Choosing the right razor comes down to how high-maintenance of a guy you are. (Who knew shaving required such deep self-reflection?)
For low-maintenance guys, cartridge (or multi-blade) razors are fast, easy to use, can take on coarse hair, and offer anyone a great shave. Just make sure to change the blades relatively often. “You don’t want bacteria buildup on your razor, because that can lead to breakouts and other gross stuff,” says Brinckerhoff.
Medium-maintenance men might prefer a double-edge razor. This will deliver a closer shave and cost less than cartridges, although there’s a learning curve to figuring out the angles, technique, and pressure of the blade on the skin.
A straight (single-blade) razor is the most high-maintenance option. It’s possible to use one at home after some back-of-the-hand practice but best left to professional barbers.
“People think it gives you a closer shave, or they want to connect with a skill from days of yore, but make your life easier and leave the straight razor to us,” says Brinckerhoff. “We’ve trained to properly use it; honestly, it’s more about tradition than effectiveness.”
Bustos says you should still use caution even when deferring to a professional.
“A common misconception is that a professional straight razor shave will come out super smooth the first time,” he says. “It may take your barber a visit or two to understand your growth pattern and the health of your skin.”
It’s why he advises men against straight razor shaves on their wedding day, especially if it’s their first time. Cuts and irritation aren’t a great look for the photo album.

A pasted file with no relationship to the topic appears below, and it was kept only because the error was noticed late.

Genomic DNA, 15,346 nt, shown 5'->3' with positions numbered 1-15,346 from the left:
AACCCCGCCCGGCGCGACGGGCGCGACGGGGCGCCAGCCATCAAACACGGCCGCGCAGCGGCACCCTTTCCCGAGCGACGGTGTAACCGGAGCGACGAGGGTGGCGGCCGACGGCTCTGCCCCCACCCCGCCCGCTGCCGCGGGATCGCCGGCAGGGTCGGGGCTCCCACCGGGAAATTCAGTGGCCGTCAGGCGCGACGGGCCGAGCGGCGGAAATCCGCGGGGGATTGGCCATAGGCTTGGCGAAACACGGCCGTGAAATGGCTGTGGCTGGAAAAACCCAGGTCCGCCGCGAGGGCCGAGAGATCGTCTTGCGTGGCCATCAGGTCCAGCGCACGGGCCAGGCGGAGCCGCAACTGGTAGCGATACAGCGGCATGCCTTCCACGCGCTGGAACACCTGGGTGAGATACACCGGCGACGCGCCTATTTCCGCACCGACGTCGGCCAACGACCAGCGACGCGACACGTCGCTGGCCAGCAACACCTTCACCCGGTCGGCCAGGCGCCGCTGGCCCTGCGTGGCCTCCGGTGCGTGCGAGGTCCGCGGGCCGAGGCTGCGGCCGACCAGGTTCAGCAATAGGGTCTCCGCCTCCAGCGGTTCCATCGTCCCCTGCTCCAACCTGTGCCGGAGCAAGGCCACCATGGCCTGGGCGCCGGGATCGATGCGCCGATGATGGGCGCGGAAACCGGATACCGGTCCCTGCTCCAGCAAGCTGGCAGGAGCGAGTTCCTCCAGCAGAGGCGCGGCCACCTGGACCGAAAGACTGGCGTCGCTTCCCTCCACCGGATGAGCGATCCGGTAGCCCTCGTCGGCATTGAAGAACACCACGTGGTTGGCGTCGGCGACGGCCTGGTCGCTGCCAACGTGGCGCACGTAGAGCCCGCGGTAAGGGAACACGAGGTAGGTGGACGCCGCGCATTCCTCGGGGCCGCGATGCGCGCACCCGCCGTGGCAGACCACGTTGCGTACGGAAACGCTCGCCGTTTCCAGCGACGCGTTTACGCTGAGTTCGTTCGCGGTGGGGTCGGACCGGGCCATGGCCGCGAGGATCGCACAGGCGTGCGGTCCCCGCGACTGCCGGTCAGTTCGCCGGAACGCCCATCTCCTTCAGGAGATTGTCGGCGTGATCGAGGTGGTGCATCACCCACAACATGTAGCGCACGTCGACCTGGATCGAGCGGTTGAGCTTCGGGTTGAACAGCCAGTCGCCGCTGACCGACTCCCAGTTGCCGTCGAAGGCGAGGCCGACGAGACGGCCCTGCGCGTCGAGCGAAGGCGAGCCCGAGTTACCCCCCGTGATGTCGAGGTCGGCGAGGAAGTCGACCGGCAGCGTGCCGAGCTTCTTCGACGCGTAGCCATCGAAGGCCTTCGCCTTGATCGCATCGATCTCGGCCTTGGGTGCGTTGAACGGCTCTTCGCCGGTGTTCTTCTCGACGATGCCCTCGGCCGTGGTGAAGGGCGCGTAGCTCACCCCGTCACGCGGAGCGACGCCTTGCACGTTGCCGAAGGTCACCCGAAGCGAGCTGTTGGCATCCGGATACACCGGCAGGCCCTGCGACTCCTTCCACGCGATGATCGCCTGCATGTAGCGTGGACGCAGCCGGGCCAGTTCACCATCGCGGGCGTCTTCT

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A shave isn’t done when the shaving is done. It’s done when the skin is protected and hydrated. Afterward, rinse the face with cold water or apply a cold towel to help close the pores and slow blood flow to the surface of the skin.
Brinckerhoff recommends also using a bit of oil-free moisturizer or post-shave balm to nourish and soothe the skin. “It doesn’t hurt, and we want the skin to feel soft and refreshed, not tight and dry,” he says.
“Use a product that does not contain alcohol,” adds Casey. “Alcohol dries out the skin, which can lead to ingrown hairs, bumps, and discomfort.”
Of course, you could opt to lay back and let an expert do all this for you. It’s relaxing, fun, and you might even pick up some more tips. Just be sure to communicate with your barber about your shaving habits and problem areas.
Be clear about your ritual and how long it’s been since your last shave. Let the hair grow in for at least two days so your barber can determine the hair growth pattern and go with the grain, and speak up if you have sensitive skin, Casey says.
“Make sure they use a new clean razor, prep your skin before the shave, and moisturize after. You never want a dry shave,” he continues. “If your barber doesn’t have hot towels, find another barber. If your barber skips a pre-shave oil, find another barber.”
And one more thing:
“Make sure your barber had his lunch and didn’t just chug a coffee or espresso,” warns Bustos. “Steady hands are greater than jittery hands.”